Working for access to quality public healthcare in South Africa since 1998
22 June 2018

Shelved SIU report highlights gross financial mismanagement underpinning current Gauteng health crisis

21 June 2018, Johannesburg: SECTION27, the Treatment Action Campaign (TAC) and Corruption Watch are today making public a Special Investigating Unit (SIU) report that documents widespread corruption and gross financial misconduct totalling some R1,2 billion in the Gauteng Department of Health (GDH) in the period 2006-2010.

This SIU investigation was authorised by a presidential proclamation issued in 2010. Since then, Corruption Watch, TAC and SECTION27 have regularly requested the SIU to provide them with updates on the progress of the investigation, to no avail.  The report was eventually handed to President Zuma in March 2017, a full seven years after it was commissioned.  Following a Promotion of Access to Information Act request, the Presidency released the report to SECTION27 in May 2018.

David Lewis, executive director of Corruption Watch, commented: “We find it frustrating that it took the SIU seven years to complete this investigation, despite the media having documented, as early as 2014, many of the most serious allegations and evidence of corruption traversed. This has abetted the extraordinary impunity enjoyed by major alleged perpetrators, at least one of whom, Brian Hlongwa, the former MEC for Health in the Gauteng government and now the ANC chief whip in the Gauteng Provincial Legislature, continues to occupy high political office.”

The financial misconduct is essentially rooted in the procurement of goods and services by the department, much of which benefitted particular private sector entities and the public sector officials who colluded with them. In addition to Hlongwa, the malfeasant conduct documented in the report implicates at least 10 former senior officials in the department, some of whom were lightly penalised following disciplinary enquiries, others of whom were simply permitted to resign without the imposition of any sanction whatsoever. 

It appears that the Gauteng government failed to refer any of this conduct to the criminal justice authorities, although the SIU had referred some cases to the relevant authorities as early as 2011. TAC and Corruption Watch have this week written to the South Gauteng Director of Public Prosecutions, where criminal matters from the SIU report were referred for further investigation, copying the Anti-Corruption Task Team (ACTT) and the Asset Forfeiture Unit (AFU). A second letter was sent to the AFU, as assets held by Brian Hlongwa and 3P Consulting are currently in dispute.

Inevitably, with cases of procurement fraud and corruption, private sector interests are also deeply implicated. The principal private sector participants belong to a group of entities clustered around a company called 3P Consulting and its directors, which was named in five of the 10 matters investigated. The conduct of several of the directors of this network of companies has also been referred to the criminal justice authorities.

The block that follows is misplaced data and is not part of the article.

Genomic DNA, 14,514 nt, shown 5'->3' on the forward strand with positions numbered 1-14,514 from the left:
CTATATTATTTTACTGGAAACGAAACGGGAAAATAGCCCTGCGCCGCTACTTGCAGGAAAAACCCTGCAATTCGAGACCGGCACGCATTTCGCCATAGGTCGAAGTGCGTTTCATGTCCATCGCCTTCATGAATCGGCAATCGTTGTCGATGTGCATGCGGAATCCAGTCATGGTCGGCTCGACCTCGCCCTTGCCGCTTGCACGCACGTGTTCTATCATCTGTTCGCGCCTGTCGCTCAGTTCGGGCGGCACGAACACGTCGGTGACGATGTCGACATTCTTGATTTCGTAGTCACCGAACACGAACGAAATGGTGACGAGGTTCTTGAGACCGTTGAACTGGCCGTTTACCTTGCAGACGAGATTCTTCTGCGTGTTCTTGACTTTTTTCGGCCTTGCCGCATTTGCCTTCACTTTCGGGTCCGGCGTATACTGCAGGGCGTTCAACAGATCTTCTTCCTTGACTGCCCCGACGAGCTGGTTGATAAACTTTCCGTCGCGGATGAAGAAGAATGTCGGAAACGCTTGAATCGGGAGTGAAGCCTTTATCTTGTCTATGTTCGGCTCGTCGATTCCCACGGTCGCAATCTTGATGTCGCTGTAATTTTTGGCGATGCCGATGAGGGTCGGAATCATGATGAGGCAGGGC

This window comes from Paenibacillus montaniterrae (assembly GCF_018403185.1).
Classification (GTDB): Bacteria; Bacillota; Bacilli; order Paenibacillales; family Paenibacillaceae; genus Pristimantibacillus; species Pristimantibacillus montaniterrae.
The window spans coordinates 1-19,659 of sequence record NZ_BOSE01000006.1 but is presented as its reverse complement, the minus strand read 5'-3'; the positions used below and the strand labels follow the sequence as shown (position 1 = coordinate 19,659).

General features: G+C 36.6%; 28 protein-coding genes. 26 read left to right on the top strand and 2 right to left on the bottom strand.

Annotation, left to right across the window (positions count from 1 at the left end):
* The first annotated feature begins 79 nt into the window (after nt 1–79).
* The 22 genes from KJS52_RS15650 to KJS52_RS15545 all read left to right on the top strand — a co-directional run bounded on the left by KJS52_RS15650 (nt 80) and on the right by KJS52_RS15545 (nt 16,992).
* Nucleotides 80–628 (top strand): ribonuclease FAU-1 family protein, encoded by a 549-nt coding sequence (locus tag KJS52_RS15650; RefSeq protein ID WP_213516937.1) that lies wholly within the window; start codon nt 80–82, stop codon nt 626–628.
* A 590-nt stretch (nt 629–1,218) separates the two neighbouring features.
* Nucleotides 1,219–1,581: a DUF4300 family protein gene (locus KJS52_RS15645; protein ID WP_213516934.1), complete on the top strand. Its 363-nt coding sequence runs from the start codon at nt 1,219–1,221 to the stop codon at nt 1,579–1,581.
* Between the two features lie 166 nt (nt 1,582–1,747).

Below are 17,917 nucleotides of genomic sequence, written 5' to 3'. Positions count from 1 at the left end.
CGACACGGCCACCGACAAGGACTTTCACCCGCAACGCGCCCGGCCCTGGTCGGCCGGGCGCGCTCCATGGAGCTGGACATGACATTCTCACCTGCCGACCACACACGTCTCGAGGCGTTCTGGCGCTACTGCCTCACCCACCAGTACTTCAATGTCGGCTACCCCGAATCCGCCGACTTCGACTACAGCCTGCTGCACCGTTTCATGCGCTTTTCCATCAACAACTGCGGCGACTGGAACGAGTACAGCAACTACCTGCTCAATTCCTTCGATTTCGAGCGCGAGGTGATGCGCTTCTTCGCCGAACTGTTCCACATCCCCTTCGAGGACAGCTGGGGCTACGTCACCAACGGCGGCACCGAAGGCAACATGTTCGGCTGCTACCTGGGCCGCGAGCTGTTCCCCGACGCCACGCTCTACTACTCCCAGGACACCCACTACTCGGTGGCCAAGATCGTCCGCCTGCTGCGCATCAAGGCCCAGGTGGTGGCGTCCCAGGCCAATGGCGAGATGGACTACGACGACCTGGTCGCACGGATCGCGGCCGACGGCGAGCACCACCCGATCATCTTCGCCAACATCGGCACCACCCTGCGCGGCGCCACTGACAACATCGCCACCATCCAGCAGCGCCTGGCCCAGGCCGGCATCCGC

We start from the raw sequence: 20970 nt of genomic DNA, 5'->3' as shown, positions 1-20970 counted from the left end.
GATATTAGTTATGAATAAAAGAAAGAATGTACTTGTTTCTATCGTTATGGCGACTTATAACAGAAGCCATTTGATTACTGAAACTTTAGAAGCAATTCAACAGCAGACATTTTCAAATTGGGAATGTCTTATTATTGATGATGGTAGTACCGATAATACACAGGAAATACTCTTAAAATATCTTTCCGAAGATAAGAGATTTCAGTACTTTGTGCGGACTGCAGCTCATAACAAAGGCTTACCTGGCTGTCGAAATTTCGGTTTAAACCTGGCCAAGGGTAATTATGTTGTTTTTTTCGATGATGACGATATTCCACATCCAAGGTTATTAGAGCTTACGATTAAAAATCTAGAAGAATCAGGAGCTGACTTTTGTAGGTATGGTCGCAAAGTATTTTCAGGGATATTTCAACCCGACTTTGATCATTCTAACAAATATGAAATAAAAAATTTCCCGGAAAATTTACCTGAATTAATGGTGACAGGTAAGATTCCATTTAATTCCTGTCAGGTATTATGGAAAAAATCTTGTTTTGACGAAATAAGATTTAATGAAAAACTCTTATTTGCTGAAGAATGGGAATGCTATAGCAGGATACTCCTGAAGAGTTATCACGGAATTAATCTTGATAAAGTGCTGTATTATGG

Lewis commented: “This is a textbook example of state capture in practice. Perhaps the most egregious conduct reported was the secondment of 20 3P Consulting staff members to key decision making roles within the GDH, including the appointment of one of the secondees as acting chief financial officer. His duties included approval of payments to 3P Consulting and serving as a voting member of the Departmental Acquisition Council.”

The SIU documents certain of the kickbacks received by the key public officials. This includes the usual litany of free overseas vacations and, in Hlongwa’s case, the wherewithal to purchase a R7, 2 million residence in 2009 in a high-end Johannesburg suburb.

Anele Yawa, the General Secretary of TAC, points out the direct connection between the current devastating financial crisis in the Gauteng health department and rampant corruption, which started during the tenure of Brian Hlongwa. “The Gauteng health system is in crisis. Patients’ needs are growing yet critical posts are being frozen; community health workers are unpaid; billions of rands are owed to critical institutions like the NHLS and SA National Blood Service, threatening their viability. And despite all this several implicated officials remain in high office. This sends the message that crime does pay.”

TAC, Corruption Watch and SECTION27 are determined that the perpetrators of these crimes will be brought to book. The organisations will actively engage the Gauteng government and the Presidency to ensure implementation of the policy recommendations contained in the SIU report. 

The organisations are calling for national and provincial leadership of the ANC to repudiate the conduct of Brian Hlongwa by immediately removing him as a member of the Gauteng legislature. The findings of the SIU against him should also be referred to the ANC’s Integrity Commission and dealt with speedily. It is also imperative that the private sector companies and individuals at the heart of the state capture of the GDH are prevented from doing any further business with the state, at any level.

Finally, the organisations call on the public to be vigilant about abuse of resources and to report corruption in the healthcare sector to Corruption Watch, TAC andSECTION27.

Access the report here.

Ends

 

For interviews, please contact:

Phemelo Khaas (Media Liaison Officer: Corruption Watch):
083 763 3472 or PhemeloK@corruptionwatch.org.za

Ngqabutho Mpofu (Senior Communications Officer: SECTION27): 
061 807 6443 or mpofu@section27.org.za

Lotti Rutter (Advocacy and Campaigns Manager: Treatment Action Campaign):
072 225 9675 Lotti.Rutter@tac.org.za